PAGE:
|Archbishop of Canterbury|
Stanton, Staffordshire, England
|Buried||Croydon, Surrey, England|
Gilbert Sheldon (1598–1677) was an English Archbishop of Canterbury.
 Early life
He was born in Stanton, Staffordshire in the parish of Ellastone, on 19 July 1598, the youngest son of Roger Sheldon; his father worked for Gilbert Talbot, 7th Earl of Shrewsbury. He was educated at Trinity College, Oxford; he matriculated at Oxford on 1 July 1614, graduated B.A. from Trinity College on 27 November 1617, and M.A. on 28 June 1620. In 1619 he was incorporated at Cambridge. In 1622 he was elected fellow of All Souls' College, where he took the degrees of B.D. on 11 November 1628 and D.D. on 25 June 1634. In 1622 he was ordained, and shortly afterwards he became domestic chaplain to Thomas Coventry, 1st Baron Coventry.
In March 1626 he was elected warden of All Souls' on the death of Richard Astley. He had already made the acquaintance of William Laud, and corresponded with him on college business, university politics, and on the conversion of William Chillingworth from Roman Catholicism. Sheldon was not initially a Laudian, and he resisted (unsuccessfully) Laud's appointment of Jeremy Taylor to a fellowship at All Souls'. In 1634 and 1640 he was pro-vice-chancellor. In 1638 he was on the commission of visitation for Merton College; the visit produced a report requiring reforms.
During the years 1632–1639 he received the livings of Hackney (1633); Oddington, Oxfordshire; Ickford, Buckinghamshire (1636); and Newington, Oxfordshire; besides being a prebendary of Gloucester from 1632. Sheldon gravitated towards the Great Tew circle of Lucius Cary (Falkland), and was on friendly terms with Edward Hyde; he had no Puritan sympathies. He became a royal chaplain through Coventry, and the king intended preferment for him, plans interrupted by the political crises.
 Civil War period
He was intimate with the Royalist leaders, and participated in the negotiations for the Uxbridge treaty of 1645. During this period he became with Henry Hammond one of the churchmen closest to the king, and attended him in Oxford, later in Newmarket, Suffolk and finally in the Isle of Wight. When the parliamentarians occupied Oxford in 1646 he resisted the visitation, but was finally and physically ejected from All Souls in early 1648. Taken into custody, he was to have been imprisoned in Wallingford Castle with Hammond but the commander was unwilling to have them. He was freed, with restrictions on his movements, later that year.
He lived quietly for a dozen years in the Midlands, at Snelston in Derbyshire or with friends in Staffordshire and Nottinghamshire. He was active in fundraising for the poor clergy and for Charles II in exile. He corresponded with Jeremy Taylor, whom he supported, and with Hyde. On the death of John Palmer, whom the visitors had made warden of All Souls' in his place, on 4 March 1659, he was quietly reinstated.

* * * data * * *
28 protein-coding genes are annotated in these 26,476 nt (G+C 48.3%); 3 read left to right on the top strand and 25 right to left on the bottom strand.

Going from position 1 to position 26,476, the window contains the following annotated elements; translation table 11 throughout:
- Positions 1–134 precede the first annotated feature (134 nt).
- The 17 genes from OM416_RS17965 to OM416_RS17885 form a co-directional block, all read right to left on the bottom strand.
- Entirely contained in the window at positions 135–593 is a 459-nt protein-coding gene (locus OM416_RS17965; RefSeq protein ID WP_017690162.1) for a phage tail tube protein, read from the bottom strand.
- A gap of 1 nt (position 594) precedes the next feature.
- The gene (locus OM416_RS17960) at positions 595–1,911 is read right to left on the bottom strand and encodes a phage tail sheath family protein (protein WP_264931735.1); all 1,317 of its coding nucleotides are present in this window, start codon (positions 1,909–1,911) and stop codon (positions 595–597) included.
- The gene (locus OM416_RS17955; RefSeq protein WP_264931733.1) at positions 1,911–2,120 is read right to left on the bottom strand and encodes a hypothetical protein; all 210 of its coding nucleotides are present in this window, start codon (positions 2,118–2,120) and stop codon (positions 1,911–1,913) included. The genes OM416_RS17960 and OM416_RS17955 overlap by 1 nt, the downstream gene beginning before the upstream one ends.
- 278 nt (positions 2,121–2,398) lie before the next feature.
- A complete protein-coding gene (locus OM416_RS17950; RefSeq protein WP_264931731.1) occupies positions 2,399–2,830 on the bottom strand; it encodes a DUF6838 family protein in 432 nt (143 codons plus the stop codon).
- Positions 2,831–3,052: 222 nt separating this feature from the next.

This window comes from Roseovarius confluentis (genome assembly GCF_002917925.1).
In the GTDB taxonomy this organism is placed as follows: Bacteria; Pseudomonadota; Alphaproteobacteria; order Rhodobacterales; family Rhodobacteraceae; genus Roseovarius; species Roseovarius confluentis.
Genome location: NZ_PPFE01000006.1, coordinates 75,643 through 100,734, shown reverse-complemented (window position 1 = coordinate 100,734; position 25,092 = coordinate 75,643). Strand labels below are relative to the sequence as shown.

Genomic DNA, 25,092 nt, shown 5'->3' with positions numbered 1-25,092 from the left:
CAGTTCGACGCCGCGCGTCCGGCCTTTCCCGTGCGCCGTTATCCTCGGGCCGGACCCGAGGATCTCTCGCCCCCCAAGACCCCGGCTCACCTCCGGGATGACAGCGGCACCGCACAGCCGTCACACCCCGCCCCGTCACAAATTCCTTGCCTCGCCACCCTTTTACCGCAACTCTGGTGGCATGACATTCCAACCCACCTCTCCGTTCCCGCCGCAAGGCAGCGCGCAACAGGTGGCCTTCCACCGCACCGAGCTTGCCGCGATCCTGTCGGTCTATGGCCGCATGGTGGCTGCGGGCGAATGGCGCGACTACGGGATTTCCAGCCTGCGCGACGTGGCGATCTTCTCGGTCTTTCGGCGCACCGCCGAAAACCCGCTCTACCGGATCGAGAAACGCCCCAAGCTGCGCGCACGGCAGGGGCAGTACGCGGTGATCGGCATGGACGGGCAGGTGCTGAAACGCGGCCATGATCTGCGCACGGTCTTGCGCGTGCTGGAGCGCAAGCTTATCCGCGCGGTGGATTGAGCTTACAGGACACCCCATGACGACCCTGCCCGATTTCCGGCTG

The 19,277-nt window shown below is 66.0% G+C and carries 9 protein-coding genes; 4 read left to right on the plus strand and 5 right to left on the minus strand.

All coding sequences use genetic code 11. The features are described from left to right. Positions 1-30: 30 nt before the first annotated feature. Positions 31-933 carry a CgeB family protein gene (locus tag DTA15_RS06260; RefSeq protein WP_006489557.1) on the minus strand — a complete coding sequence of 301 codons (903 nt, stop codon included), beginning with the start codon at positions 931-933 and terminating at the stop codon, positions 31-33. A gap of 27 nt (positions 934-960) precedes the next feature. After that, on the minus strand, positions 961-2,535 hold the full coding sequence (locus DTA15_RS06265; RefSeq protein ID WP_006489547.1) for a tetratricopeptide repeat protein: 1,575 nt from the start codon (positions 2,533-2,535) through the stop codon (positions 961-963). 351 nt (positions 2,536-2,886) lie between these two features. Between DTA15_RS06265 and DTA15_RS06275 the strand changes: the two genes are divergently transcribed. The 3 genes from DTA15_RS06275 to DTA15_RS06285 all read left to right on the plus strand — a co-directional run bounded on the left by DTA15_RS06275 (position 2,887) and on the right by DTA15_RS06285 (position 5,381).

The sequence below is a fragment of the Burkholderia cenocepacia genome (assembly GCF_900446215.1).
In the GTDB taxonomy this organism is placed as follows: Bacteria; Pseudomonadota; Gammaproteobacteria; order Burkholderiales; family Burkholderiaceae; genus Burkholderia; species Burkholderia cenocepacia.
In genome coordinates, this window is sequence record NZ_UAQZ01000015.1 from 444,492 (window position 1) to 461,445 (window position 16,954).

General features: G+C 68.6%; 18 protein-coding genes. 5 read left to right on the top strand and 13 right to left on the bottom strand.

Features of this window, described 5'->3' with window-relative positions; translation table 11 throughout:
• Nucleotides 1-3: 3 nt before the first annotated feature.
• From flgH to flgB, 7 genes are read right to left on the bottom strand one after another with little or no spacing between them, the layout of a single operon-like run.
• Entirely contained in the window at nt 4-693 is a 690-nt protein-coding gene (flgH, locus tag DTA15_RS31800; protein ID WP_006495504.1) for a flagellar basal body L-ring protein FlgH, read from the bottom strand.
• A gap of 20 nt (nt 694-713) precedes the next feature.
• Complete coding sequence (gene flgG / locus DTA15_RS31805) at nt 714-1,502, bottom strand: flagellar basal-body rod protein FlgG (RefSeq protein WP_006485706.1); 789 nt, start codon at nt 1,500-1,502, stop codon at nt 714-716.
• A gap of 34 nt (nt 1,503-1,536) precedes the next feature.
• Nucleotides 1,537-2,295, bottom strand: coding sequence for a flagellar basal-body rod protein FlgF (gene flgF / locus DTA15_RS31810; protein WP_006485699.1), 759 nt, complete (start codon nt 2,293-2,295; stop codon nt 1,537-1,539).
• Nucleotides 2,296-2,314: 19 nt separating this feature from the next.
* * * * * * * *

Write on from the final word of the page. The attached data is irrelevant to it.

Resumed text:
Bishop of London
In 1660 he became Bishop of London and master of the Savoy. Since William Juxon was now Archbishop of Canterbury, but was aged and infirm, Sheldon in practical terms exercised many of the powers of the archbishopric in the period to 1663, and he was on the privy council. He was commissioned to consecrate the new Scottish bishops.
The Savoy Conference of 1661 was held at his lodgings. He hardly participated, but was understood to be pulling strings in terms of the outcome. In his formulation, Puritan objections should be set out and considered; the point of the Conference was liturgical, to look into reform of the Book of Common Prayer. The subsequent Uniformity Act 1662 was very much in line with Sheldon's thinking. The Act was a sequel to Sheldon's successful orchestration of opposition to Charles II's intended Declaration of Indulgence, earlier in 1662.
 Archbishop of Canterbury
He was consecrated Archbishop of Canterbury in 1663. He was greatly interested in the welfare of the University of Oxford, of which he became Chancellor in 1667, succeeding Lord Clarendon, as Hyde now was. The Sheldonian Theatre at Oxford was built and endowed at his expense.
He accepted much purely secular work, acting as arbiter on petitions presented through him, and taking up investigations passed on by the king, especially in connection with the navy. Sheldon lost political influence after the fall of Clarendon in 1667, and by making Charles's philandering a matter of religious reproach. He was vocal against the Royal Declaration of Indulgence of 1672. He is depicted in a window in Gray's Inn Chapel.
Sheldon is mentioned in Pepys Diary who relates a story from his "Cozen Roger" that"...the Archbishop of Canterbury that now is, do keep a wench, and that he is a very wencher as can be and tells us that is publicly known that Sir Charles Sidley had got away one of the Archbishop's wenches from him..."
Sheldon never married.
 Further reading
- Victor D. Sutch (1973), Gilbert Sheldon, Architect of Anglican Survival 1640–1675
- Venn, J.; Venn, J. A., eds. (1922–1958). "Sheldon, Gilbert". Alumni Cantabrigienses (10 vols) (online ed.). Cambridge University Press.
- Hutton, William Holden (1897). "Sheldon, Gilbert". In Sidney Lee. Dictionary of National Biography 52. London: Smith, Elder & Co.
- Ronald H. Fritze, William B. Robison, Historical Dictionary of Stuart England, 1603–1689 (1996), p. 492
- This article incorporates text from a publication now in the public domain: Chisholm, Hugh, ed. (1911). Encyclopædia Britannica (11th ed.). Cambridge University Press.
- This article incorporates text from a publication now in the public domain: "Sheldon, Gilbert". Dictionary of National Biography. London: Smith, Elder & Co. 1885–1900.
|Church of England titles|
Title last held byWilliam Juxon
|Bishop of London
|Archbishop of Canterbury
The Earl of Clarendon
|Chancellor of the University of Oxford
The Duke of Ormonde